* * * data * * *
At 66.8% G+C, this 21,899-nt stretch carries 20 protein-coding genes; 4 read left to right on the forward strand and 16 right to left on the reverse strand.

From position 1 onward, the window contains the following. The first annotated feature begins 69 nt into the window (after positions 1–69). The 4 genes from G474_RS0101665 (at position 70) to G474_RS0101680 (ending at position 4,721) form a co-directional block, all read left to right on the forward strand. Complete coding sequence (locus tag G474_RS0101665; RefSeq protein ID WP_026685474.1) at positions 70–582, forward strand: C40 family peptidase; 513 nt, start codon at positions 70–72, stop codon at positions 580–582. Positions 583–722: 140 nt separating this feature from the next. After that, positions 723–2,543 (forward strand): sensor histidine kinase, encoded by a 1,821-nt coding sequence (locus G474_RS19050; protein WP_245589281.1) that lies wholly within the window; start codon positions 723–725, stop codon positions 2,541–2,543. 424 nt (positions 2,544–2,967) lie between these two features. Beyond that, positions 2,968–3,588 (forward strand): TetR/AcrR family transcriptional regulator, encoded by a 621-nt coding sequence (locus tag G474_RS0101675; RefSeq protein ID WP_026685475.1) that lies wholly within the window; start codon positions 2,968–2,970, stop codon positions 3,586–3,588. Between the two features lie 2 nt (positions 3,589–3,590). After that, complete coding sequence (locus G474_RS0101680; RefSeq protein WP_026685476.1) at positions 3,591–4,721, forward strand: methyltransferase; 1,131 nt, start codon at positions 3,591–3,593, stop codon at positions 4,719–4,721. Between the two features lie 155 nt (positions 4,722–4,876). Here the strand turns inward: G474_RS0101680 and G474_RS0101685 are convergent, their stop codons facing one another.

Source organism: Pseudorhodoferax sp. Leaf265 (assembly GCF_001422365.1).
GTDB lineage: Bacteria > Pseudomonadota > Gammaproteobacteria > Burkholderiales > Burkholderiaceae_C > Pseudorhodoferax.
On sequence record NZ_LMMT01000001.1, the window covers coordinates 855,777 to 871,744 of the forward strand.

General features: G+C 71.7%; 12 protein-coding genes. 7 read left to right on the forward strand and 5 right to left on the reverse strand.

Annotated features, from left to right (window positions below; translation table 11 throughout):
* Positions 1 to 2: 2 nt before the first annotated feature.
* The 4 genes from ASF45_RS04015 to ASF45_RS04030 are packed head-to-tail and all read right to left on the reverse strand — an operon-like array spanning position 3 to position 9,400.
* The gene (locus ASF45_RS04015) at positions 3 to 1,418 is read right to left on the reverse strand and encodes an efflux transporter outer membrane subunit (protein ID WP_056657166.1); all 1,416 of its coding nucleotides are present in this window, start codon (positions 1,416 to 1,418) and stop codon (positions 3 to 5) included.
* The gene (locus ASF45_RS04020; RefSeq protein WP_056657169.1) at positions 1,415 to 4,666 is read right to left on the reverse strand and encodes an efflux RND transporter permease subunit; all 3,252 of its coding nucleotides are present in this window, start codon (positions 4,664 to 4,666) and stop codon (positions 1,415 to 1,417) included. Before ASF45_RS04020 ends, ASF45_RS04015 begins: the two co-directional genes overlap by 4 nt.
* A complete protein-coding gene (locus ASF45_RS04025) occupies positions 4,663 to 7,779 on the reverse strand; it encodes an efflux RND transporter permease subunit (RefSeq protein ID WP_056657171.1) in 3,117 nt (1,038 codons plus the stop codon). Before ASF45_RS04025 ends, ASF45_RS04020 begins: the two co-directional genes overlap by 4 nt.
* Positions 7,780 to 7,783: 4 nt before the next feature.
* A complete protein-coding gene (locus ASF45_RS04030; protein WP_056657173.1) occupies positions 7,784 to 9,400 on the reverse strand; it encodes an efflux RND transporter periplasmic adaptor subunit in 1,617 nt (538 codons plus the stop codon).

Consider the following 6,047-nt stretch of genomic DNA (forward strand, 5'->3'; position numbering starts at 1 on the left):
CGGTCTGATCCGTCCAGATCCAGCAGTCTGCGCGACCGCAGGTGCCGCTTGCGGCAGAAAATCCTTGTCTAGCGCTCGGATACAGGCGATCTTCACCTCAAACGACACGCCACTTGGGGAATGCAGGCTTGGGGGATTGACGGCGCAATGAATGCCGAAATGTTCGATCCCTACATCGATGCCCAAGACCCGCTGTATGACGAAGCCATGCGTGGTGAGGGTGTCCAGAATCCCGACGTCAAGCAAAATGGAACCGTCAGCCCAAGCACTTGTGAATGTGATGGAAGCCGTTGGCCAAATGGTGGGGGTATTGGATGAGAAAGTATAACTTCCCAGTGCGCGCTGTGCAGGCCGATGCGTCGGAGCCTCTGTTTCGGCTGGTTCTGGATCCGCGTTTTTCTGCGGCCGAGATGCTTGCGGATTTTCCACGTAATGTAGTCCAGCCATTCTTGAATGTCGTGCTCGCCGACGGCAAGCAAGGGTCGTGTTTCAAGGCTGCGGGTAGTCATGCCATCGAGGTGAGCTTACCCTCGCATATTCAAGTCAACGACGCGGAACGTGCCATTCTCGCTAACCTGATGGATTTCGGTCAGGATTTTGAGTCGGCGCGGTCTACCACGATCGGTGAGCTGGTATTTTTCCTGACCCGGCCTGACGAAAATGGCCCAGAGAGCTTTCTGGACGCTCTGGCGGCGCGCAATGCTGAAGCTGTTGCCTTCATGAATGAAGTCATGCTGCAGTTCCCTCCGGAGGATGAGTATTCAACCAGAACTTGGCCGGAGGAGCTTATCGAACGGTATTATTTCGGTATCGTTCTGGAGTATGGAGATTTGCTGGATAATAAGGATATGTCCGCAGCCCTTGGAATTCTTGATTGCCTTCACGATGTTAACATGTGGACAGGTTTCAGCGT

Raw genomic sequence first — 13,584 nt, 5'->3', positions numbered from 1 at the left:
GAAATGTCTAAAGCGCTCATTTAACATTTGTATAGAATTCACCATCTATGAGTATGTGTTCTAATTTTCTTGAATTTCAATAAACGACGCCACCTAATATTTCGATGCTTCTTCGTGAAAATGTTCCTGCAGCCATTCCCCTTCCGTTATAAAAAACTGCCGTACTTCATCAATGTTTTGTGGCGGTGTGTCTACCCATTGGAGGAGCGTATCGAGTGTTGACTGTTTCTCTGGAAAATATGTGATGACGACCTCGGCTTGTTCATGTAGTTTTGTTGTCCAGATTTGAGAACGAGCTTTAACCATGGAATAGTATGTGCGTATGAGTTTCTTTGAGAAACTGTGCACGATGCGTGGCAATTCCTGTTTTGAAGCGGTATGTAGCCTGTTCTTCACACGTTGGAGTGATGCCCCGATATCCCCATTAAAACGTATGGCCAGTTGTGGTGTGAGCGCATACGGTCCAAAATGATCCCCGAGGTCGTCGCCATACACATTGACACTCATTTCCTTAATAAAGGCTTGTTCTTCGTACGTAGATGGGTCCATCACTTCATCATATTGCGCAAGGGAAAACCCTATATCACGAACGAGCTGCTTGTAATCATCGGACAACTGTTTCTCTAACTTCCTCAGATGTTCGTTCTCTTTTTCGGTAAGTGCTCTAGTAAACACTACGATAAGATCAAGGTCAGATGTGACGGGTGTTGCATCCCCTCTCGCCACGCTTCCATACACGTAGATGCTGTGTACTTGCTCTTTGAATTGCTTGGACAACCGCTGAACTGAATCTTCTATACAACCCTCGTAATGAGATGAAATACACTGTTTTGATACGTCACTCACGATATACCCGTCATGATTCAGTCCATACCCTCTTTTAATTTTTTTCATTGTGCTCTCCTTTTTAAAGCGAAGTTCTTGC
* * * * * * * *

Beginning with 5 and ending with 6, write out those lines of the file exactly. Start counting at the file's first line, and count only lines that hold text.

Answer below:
On sequence record NZ_LMMT01000001.1, the window covers coordinates 855,777 to 871,744 of the forward strand.

General features: G+C 71.7%; 12 protein-coding genes. 7 read left to right on the forward strand and 5 right to left on the reverse strand.